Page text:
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By Will Jennings
Family man Elliot Stewart admits swapping the Nippon Budokan for Bilston has left him ‘exhausted’.
But the Midlands judoka is still revelling in his hard-earned Paralympic silver after defying the Tokyo odds to battle on to the podium.
Stewart, 33, overcame a nightmare draw this summer to beat world champion Oleksandr Nazarenko and scoop a maiden Games medal.
He was unable to topple Iranian Vahid Nouri in his 90kg final but says the sheer sight of silver is filling his family with pride.
Stewart has now returned home to wife Claire and children Shyla Blue, 10, Olive Star, nine, and Caspa, five, but admits adjusting to the sudden change of lifestyle was a shock to the system.
The dad-of-three, who won his medal at the storied home of judo in Japan, said: “It’s been a bit of a surreal experience – but it’s been good seeing my family and the kids.
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“It’s been tough. It’s been exhausting and tiring – emotionally and mentally. But it’s been good to have a relax and it’s the first time I’ve been able to do so for a while – my body’s had a well-deserved rest.
“They were happy I was back as it’s the longest I’ve ever been away from them. That was one of the highlights of being back – seeing the kids.
“It was tough on both sides – but I knew I had a job to do and I knew I was there for a reason. The kids are too young to really understand that sort of thing – win, lose or draw they just wanted me to fight and get back home.
“For me, I told them it was a dream and it was a big competition in my life but no matter what happens, if I won, drew or lost, it doesn’t matter and when I get back home, I’m still their dad.”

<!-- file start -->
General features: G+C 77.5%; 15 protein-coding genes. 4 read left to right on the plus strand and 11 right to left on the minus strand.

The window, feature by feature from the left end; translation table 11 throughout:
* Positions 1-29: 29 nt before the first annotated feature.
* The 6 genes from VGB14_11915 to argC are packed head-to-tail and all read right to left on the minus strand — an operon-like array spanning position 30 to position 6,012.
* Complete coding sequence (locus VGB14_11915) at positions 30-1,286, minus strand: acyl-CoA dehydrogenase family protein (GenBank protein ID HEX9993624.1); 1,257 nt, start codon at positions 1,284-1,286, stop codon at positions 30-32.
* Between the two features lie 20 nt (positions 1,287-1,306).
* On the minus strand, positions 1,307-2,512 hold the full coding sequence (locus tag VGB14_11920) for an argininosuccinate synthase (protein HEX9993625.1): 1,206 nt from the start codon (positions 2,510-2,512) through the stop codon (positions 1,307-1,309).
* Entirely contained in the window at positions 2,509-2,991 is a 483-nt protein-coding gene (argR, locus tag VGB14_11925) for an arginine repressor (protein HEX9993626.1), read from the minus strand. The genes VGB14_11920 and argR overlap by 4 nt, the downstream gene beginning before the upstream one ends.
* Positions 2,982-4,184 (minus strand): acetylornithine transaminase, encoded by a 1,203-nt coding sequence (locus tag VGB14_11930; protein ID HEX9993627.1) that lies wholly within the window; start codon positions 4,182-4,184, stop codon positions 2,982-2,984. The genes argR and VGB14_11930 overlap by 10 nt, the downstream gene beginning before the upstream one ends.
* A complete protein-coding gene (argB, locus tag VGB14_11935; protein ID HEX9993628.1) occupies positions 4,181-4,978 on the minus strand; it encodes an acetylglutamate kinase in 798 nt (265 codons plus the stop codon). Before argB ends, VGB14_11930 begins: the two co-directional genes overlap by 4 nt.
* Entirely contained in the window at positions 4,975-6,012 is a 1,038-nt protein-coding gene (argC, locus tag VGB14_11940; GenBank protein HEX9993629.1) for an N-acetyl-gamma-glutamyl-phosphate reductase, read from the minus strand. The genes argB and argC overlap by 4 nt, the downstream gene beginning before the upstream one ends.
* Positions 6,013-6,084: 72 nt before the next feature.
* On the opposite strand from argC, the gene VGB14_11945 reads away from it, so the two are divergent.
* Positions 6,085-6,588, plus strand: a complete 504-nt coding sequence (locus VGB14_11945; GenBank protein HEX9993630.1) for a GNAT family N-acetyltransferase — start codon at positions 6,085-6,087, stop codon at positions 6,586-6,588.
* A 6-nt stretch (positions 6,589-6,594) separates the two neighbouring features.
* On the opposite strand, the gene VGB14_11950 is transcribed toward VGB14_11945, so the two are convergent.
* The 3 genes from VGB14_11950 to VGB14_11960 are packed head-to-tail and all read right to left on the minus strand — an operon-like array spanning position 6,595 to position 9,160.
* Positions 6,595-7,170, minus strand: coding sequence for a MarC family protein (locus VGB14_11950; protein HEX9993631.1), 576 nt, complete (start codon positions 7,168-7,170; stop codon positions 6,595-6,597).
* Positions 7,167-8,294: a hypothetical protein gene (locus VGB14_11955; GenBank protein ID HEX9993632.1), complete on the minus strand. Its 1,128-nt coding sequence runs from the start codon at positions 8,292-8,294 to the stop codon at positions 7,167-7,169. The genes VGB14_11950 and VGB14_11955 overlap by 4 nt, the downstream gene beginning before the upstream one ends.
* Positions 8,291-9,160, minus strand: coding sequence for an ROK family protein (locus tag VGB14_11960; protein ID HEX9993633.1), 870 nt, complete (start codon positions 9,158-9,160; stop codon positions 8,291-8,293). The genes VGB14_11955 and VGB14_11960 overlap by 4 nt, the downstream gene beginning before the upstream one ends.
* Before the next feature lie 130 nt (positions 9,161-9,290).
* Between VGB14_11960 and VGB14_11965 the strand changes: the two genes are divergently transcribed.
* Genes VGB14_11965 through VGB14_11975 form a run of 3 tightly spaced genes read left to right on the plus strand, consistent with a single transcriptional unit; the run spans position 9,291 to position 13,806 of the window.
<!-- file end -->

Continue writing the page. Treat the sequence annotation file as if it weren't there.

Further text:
Stewart beat Rio 2016 bronze medallist Shukhrat Boboev in the quarter-finals to tee up a last four bout against Nazarenko – who soared to global glory in 2018.
And he left the Ukranian flat on the canvas to tee up a shot at nirvana against Nouri, who captured Asian Para Games gold in Jakarta three years ago.
Stewart, who suffers from keratoconus – a condition that causes the cornea to weaken – admits the final proved a step too far but won’t ever forget climbing the podium at the historic martial arts venue.
I really had to dig deep – it’s nice to know that I deserved that medal and deserved that position on the podium, because it was bit of a grind,” added Stewart, who is able to train full-time, access to the world’s best coaches and benefit from pioneering technology, science and medical support thanks to vital National Lottery funding – which helped British athletes win an incredible 189 medals in Tokyo.
“Sometimes it sinks in, sometimes it doesn’t. But I have a nice silver medal – it still hasn’t sunk in yet.”
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Stewart’s father, Dennis, was a judo medallist for Team GB at the 1988 Olympics as he banked a bold bronze in the half-heavyweight category in Seoul.
He’s gone on to have an indelible impact on his son as the para-judo ace has racked up World Championship, World Games and European Championship medals since 2018.
Stewart spoke to his dad every day in Tokyo and says he’s acutely aware of his impact after winning one of 124 medals for ParalympicsGB.
“I definitely couldn’t have done what I did without his influence,” said Stewart, whose silver medal was one of over 1000 won by Team GB and ParalympicsGB athletes since the advent of National Lottery funding in 1997.
“I spoke to him every day – after I beat the No.1 seed, he talked to me and tried to ground me straight away, and said I still had fights to go.
“My whole judo career was leading up to that one fight day – and I was able to win a medal, which is just great.”
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